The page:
Barclays Capital Inc. (Barclays) of New York submitted a Letter of Acceptance, Waiver and Consent (AWC) to the Department of Enforcement of the Financial Industry Regulatory Authority (FINRA) for allegedly knowingly publishing inaccurate index returns for approximately eight months. Barclays, a large full service broker dealer and bank stationed in New York, faced similar allegations in 2011 for allegedly posting inaccurate delinquency rates.
FINRA found that Barclays, from November 2010 through February 20, 2014, published “material inaccurate coupon return information” in connection to the firm’s Pan Euro ABS Floating Rate Index (Index). FINRA found that the false publications began in November 2010 after Barclays changed its method of calculating coupon rates and adopted a new coupon return data provider. Thereafter, FINRA alleged Barclay’s information technology group of London changed the proprietary pricing and valuation system in an effort to improve analytics.
In May 2013, Barclays’ Index, Portfolio, and Risk Solutions Group (IPRS) discovered and reported these inaccuracies. In July 2013, Barclays determined it would initiate a restatement of the Index. FINRA found that Barclays continued to publish the inaccuracies to subscribers for eight months, from July through February 2014, instead of implementing corrections. In February 2014, Barclays self-reported the Index issues to FINRA.
FINRA found that Barclays failed to properly implement supervisory procedures as well as violated FINRA Rule 2010 and 2210. Without admitting or denying the FINRA findings, Barclays agreed to the sanctions, was censured, and ordered to pay a $1,000,000 fine.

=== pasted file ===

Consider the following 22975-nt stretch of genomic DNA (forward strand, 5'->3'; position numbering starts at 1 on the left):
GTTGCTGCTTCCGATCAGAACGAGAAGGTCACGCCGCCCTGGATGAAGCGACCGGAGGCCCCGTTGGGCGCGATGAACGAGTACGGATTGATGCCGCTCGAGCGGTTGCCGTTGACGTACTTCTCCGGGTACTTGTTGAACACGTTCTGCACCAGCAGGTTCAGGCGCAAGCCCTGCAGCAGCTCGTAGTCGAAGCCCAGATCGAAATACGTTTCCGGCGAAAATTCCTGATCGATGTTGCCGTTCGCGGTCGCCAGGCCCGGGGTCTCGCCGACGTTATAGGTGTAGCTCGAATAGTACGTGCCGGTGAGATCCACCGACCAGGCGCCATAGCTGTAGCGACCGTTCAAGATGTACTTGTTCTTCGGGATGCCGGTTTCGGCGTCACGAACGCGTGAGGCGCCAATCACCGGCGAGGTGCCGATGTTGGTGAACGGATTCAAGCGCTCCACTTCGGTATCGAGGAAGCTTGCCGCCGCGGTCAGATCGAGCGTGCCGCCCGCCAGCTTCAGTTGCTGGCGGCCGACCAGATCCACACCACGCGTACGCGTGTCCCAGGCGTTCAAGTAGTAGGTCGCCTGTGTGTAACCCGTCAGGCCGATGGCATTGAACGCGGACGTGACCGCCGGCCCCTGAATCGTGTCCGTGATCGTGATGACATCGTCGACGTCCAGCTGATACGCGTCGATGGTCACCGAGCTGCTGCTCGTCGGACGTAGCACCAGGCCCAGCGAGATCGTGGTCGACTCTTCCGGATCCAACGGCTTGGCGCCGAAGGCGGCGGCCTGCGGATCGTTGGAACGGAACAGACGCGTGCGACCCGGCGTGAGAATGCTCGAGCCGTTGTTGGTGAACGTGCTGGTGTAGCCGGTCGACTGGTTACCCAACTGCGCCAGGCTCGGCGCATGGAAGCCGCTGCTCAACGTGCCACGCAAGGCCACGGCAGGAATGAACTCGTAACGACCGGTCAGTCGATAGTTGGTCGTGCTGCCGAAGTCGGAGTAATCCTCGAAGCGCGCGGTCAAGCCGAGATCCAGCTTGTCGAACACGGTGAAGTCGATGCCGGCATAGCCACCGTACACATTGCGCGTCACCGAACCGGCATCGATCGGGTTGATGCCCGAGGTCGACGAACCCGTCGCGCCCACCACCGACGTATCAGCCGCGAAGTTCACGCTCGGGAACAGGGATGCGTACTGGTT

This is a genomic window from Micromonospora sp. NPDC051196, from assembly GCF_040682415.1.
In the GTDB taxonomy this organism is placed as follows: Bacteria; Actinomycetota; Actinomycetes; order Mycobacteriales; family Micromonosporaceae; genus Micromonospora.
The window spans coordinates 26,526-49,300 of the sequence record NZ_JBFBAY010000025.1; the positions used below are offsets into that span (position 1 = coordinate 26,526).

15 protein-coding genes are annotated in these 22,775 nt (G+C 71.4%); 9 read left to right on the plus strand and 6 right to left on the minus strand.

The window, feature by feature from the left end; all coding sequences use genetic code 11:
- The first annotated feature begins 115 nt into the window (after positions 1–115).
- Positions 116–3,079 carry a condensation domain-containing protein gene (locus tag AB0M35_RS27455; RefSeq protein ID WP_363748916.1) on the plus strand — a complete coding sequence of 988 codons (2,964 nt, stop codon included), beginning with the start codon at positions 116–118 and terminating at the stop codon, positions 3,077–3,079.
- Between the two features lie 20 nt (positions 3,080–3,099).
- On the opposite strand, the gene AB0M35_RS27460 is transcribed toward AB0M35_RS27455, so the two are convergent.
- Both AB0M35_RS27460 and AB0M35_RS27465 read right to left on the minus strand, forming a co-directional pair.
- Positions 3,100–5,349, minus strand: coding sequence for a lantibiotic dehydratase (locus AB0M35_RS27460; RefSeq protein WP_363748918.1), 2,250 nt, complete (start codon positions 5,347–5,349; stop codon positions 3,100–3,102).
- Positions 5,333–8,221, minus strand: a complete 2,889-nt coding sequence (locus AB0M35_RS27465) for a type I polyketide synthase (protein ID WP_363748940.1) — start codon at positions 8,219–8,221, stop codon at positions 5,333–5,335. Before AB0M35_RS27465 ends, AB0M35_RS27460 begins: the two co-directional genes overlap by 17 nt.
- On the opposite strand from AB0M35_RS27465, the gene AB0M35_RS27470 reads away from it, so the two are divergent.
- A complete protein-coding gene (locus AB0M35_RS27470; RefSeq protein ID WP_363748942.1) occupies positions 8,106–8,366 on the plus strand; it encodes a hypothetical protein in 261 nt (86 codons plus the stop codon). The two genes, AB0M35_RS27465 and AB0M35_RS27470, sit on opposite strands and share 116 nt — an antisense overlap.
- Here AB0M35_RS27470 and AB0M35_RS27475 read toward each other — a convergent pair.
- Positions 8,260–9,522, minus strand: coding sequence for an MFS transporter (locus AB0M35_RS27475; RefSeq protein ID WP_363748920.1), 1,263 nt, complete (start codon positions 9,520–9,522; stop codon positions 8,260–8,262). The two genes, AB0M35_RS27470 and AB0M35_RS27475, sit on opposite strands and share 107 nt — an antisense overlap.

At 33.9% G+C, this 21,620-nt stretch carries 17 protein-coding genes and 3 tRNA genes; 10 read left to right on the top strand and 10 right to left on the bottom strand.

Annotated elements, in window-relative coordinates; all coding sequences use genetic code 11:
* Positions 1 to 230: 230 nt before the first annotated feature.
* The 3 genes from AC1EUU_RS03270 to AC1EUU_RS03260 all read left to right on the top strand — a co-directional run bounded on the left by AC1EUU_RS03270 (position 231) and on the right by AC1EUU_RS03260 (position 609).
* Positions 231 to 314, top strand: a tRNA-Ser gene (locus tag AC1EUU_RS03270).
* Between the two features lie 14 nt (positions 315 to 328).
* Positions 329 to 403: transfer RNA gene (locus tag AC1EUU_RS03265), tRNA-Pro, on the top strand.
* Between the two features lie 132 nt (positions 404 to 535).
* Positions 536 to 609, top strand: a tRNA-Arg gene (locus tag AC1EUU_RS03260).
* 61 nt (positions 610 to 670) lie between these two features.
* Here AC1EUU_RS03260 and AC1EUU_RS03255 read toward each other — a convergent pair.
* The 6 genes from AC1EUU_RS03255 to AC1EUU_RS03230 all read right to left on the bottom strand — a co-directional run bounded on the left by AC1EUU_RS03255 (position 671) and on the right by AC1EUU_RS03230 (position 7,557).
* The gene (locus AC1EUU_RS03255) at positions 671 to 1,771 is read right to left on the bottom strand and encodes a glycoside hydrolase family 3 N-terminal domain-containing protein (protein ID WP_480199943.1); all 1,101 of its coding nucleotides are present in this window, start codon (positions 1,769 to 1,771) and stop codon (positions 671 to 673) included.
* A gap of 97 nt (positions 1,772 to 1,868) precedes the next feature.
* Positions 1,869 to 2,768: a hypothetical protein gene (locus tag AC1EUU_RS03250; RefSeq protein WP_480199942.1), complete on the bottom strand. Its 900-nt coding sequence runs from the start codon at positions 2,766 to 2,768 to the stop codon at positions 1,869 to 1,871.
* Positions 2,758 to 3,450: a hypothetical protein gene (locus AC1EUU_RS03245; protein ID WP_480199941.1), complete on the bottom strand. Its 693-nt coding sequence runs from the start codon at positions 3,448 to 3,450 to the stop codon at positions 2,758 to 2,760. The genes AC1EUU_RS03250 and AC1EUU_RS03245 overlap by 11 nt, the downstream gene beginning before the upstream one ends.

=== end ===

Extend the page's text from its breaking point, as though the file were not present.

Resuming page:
Stockbrokers have been known to engage in many types of practices which violate industry and firm rules, practices, and procedures. In order to protect customers from stockbroker misconduct, FINRA rules require broker-dealers such as Barclays Capital Inc. to establish and implement a reasonable supervisory system. The implementation of the rules require supervisors to monitor employees to ensure they comply with federal and state securities laws, securities industry rules and regulations, and the firm, such as Barclays Capital, own policies and procedures. If broker dealers and/or their supervisors do not establish and implement these protective measures, they may be liable to investors for damages which flow from the misconduct. As a result, investors who have suffered losses because of their stockbroker’s unlawful or prohibited conduct can file a claim to recover damages against broker dealers like Barclays Capital, which should consistently oversee its employees in order to prevent stockbroker misconduct.
Have you suffered losses in your Barclays Capital investment account due to your stockbroker’s misconduct? If so, call Robert Pearce at the Law Offices of Robert Wayne Pearce, P.A. for a free consultation. Mr. Pearce is accepting clients with valid claims against stockbrokers for unsuitable recommendations, misrepresentations, and/or other unauthorized and prohibited conduct.
The most important of investors’ rights is the right to be informed! This Investors’ Rights blog post is by the Law Offices of Robert Wayne Pearce, P.A., located in Boca Raton, Florida. For over 40 years, Attorney Pearce has tried, arbitrated, and mediated hundreds of disputes involving complex securities, commodities, and investment law issues. The lawyers at our law firm are devoted to protecting investors’ rights throughout the United States and internationally! Please post a comment, call (800) 732-2889, send Mr. Pearce an email at firstname.lastname@example.org, and/or visit our website at www.secatty.com for answers to any of your questions about this blog post and/or any related matter.